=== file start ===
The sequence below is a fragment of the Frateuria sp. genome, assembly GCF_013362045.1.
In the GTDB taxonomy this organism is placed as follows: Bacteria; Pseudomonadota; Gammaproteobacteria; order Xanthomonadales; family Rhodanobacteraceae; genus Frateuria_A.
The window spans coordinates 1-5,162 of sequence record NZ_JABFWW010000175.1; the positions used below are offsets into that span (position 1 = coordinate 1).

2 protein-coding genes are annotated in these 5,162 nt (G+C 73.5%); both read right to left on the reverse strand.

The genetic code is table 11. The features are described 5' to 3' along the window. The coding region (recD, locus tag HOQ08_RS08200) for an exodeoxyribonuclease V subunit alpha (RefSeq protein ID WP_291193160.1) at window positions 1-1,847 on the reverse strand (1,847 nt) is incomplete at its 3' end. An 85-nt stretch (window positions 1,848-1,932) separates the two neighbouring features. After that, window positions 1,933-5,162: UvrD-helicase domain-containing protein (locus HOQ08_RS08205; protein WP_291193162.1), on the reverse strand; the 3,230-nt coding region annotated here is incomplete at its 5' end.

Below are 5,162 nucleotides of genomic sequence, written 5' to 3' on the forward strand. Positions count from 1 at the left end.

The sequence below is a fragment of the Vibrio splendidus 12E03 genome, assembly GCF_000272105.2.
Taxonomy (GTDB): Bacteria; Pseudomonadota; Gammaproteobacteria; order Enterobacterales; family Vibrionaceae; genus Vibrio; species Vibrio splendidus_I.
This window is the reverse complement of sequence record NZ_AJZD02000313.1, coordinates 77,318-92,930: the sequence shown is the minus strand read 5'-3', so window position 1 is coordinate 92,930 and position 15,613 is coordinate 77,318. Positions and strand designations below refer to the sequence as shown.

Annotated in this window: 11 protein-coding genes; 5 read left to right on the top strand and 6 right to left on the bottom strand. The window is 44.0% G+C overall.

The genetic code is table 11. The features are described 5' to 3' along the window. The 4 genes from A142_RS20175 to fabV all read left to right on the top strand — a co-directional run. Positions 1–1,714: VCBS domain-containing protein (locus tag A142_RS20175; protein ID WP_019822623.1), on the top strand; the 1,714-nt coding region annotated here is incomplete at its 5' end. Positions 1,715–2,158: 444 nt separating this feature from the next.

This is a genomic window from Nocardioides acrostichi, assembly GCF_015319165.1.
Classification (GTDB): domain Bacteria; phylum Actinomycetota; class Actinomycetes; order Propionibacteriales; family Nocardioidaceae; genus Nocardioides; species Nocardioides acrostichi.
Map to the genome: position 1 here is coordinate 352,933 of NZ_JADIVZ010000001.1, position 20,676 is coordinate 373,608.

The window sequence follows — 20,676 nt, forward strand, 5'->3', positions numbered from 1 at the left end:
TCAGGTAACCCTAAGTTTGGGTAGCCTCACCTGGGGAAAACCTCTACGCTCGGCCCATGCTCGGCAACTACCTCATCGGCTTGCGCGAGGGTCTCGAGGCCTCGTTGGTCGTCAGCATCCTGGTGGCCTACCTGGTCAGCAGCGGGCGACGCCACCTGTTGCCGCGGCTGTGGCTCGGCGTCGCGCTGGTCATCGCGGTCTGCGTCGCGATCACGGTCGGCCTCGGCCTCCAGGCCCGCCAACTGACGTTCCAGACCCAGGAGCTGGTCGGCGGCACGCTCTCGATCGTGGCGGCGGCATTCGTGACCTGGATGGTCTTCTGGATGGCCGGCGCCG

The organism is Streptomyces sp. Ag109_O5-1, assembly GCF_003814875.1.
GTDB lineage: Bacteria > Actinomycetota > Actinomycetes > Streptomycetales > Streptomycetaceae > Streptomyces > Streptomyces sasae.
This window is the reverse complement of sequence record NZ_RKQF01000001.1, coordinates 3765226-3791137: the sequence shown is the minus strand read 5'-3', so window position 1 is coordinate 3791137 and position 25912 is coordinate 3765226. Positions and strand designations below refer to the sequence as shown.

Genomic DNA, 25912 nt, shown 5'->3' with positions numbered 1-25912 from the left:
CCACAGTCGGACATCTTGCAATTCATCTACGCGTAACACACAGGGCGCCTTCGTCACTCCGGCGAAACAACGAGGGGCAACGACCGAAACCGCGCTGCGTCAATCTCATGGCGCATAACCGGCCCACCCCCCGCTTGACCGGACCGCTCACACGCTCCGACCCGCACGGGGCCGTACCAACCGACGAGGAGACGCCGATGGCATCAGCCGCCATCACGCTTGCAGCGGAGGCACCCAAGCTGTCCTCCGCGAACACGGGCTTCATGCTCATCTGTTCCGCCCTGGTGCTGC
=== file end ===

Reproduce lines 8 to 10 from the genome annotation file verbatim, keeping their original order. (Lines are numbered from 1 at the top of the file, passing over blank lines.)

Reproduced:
Taxonomy (GTDB): Bacteria; Pseudomonadota; Gammaproteobacteria; order Enterobacterales; family Vibrionaceae; genus Vibrio; species Vibrio splendidus_I.
This window is the reverse complement of sequence record NZ_AJZD02000313.1, coordinates 77,318-92,930: the sequence shown is the minus strand read 5'-3', so window position 1 is coordinate 92,930 and position 15,613 is coordinate 77,318. Positions and strand designations below refer to the sequence as shown.

Annotated in this window: 11 protein-coding genes; 5 read left to right on the top strand and 6 right to left on the bottom strand. The window is 44.0% G+C overall.